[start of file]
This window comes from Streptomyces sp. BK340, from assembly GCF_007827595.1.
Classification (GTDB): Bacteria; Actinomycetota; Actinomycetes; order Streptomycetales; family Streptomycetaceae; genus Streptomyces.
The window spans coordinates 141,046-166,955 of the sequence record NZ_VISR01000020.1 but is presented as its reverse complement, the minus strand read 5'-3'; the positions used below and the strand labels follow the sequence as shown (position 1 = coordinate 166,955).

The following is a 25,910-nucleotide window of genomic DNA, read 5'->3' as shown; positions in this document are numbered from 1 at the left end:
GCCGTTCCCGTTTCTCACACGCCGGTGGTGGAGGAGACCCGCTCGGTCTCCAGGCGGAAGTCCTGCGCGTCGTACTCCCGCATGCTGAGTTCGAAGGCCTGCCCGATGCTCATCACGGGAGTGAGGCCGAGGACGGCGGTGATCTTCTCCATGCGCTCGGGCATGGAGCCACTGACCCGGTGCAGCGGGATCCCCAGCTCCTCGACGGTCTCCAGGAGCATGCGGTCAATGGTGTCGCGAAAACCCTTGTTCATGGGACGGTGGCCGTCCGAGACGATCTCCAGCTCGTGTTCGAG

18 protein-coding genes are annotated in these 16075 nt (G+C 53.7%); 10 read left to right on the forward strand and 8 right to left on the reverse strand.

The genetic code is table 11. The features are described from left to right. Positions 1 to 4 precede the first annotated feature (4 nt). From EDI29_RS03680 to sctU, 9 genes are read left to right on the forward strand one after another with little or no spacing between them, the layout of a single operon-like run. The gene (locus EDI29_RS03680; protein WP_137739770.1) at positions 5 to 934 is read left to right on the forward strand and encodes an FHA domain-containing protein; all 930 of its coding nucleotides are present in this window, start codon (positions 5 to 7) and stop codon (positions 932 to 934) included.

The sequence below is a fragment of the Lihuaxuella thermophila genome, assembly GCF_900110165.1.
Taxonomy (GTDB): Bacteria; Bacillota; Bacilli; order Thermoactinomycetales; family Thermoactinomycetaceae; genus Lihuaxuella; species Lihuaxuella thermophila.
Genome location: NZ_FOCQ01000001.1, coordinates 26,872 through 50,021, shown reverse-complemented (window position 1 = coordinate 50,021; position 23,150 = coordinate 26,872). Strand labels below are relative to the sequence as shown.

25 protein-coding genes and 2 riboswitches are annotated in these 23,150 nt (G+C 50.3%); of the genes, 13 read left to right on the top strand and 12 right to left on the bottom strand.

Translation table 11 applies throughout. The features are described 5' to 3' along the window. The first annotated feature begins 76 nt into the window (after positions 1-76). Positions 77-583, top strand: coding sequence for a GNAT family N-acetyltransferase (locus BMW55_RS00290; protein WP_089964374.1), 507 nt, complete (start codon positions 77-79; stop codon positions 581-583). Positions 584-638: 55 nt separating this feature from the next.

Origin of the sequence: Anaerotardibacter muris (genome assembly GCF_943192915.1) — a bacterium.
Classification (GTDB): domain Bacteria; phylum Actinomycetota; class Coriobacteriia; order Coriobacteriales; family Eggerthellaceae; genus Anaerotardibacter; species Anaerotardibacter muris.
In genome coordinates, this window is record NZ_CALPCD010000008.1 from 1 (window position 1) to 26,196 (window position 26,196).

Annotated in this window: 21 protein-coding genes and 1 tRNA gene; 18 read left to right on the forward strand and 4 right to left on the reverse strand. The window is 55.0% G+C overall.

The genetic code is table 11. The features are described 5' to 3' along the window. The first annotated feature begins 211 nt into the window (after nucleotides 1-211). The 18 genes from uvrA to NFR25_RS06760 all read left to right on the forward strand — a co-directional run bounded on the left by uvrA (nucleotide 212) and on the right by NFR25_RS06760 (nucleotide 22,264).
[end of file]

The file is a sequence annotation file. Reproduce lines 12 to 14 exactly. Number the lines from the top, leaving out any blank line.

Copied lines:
Translation table 11 applies throughout. The features are described 5' to 3' along the window. The first annotated feature begins 76 nt into the window (after positions 1-76). Positions 77-583, top strand: coding sequence for a GNAT family N-acetyltransferase (locus BMW55_RS00290; protein WP_089964374.1), 507 nt, complete (start codon positions 77-79; stop codon positions 581-583). Positions 584-638: 55 nt separating this feature from the next.

Origin of the sequence: Anaerotardibacter muris (genome assembly GCF_943192915.1) — a bacterium.
Classification (GTDB): domain Bacteria; phylum Actinomycetota; class Coriobacteriia; order Coriobacteriales; family Eggerthellaceae; genus Anaerotardibacter; species Anaerotardibacter muris.